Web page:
Catholic Bishops Call for Harmonized, Collaborative Efforts to End Arson in Kenyan Schools

Members of the Kenya Conference of Catholic Bishops (KCCB). Credit: KCCB

Members of the Kenya Conference of Catholic Bishops (KCCB) have called for collective and coordinated disciplinary measures that include counselling to address the “worrying” wave of student unrests that have led to the burning of property in at least 35 schools across Kenya.

In their Thursday, November 11 collective statement, Catholic Bishops in Kenya highlight a number of factors behind the arson, including drug abuse, peer pressure and other stresses exerted on learners by the compressed academic calendar.

They appeal to learners to raise their grievances in constructive ways and to desist from destroying their classrooms, dormitories and other property in their schools.

“We need to review ways of maintaining discipline in our schools through deliberate coordinated efforts of correction, mentorship, counselling and effective chaplaincy ministry,” the KCCB members say, and add that parents should be more involved in the processes. 

The Catholic Bishops say that Boards of Management, Headteachers and School Principals need to be empowered and supported to deal with extreme cases of indiscipline in schools.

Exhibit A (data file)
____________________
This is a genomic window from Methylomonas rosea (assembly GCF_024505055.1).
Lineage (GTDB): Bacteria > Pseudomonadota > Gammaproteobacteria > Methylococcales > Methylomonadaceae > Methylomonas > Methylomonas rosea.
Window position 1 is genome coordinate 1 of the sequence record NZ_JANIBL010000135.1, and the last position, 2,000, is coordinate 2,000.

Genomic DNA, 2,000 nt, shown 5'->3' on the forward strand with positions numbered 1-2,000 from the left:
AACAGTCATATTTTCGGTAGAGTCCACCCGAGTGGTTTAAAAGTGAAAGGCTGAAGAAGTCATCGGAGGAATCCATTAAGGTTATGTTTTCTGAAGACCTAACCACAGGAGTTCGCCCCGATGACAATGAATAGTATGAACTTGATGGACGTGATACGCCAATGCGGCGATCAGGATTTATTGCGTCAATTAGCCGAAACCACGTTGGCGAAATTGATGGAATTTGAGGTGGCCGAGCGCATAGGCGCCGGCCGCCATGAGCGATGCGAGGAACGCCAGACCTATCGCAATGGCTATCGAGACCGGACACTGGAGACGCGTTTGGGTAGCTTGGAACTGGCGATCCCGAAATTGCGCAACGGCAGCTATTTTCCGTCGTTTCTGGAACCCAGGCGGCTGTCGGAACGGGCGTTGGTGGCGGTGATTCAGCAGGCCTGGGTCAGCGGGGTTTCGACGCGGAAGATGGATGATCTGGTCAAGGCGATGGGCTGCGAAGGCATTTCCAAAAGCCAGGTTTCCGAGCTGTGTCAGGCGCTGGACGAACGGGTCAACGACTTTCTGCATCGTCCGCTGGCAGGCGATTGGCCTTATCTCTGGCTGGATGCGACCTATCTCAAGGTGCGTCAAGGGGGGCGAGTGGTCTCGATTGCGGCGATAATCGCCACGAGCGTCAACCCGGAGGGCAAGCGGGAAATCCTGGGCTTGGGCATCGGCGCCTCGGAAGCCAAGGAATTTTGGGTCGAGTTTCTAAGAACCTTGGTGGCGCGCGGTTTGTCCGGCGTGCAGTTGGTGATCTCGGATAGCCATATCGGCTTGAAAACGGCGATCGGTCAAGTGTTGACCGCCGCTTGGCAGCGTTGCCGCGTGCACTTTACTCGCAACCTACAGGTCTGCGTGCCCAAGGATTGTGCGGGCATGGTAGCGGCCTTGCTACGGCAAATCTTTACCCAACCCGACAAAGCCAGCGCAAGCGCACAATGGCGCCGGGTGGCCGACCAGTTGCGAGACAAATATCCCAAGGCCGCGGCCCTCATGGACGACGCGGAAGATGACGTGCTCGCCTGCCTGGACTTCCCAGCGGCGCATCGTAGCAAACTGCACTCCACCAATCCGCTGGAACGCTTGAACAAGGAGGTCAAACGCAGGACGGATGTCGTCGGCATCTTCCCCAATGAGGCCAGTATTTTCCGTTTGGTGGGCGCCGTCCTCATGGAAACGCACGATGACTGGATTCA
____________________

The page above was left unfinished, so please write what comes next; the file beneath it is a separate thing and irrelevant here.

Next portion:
They also urge stakeholders in the education sector to listen to the students and pupils and to find ways to address their challenges. 

All stakeholders including the Ministry of Education, the Teachers Service Commission and churches who sponsor schools "should have regular consultative fora to address emerging issues," KCCB members say in their November 11 statement, adding that sponsors have the role of instilling values, morals and enhancing a conducive environment for learning in institutions of learning. 

“Let our children know that we love and care for them and that education is key to their future," the Catholic Bishops say. 

Apart from empowering stakeholders on ways to address indiscipline cases, KCCB members say issues of cultism, and radicalization in schools as well as the challenges related to mental health need to be looked into.  

They also urge the Kenyan government to reintroduce extracurricular activities in schools, which were suspended as a measure to minimize the spread of COVID-19.

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In the collective statement that was read out to members of the Press November 11, Catholic Bishops in Kenya also address concerns about the Competency Based Curriculum (CBC) that is set to replace the 8-4-4 education system.

They note that while the new system is beneficial to learners, their guardians and different stakeholders in the education sector, the government should give more capacity and strategic support including the allocation of "more financial and logistical resources" to teachers and parents. 

Further, KCCB members say that parents need to be sensitized on their roles in the delivery of the new curriculum. 

In implementing CBC, the Catholic Bishops have also urged the government to offer “particular attention and greater capacity” to Special Needs Schools. 

Introduced by the Kenya Institute of Curriculum Development (KICD) in 2017, CBC aims at helping learners to identify their special capabilities then nurturing them through relevant teachings so that learners benefit from their talents. 


The education curriculum that is being gradually introduced in Kenyan schools requires parental involvement in the learning process.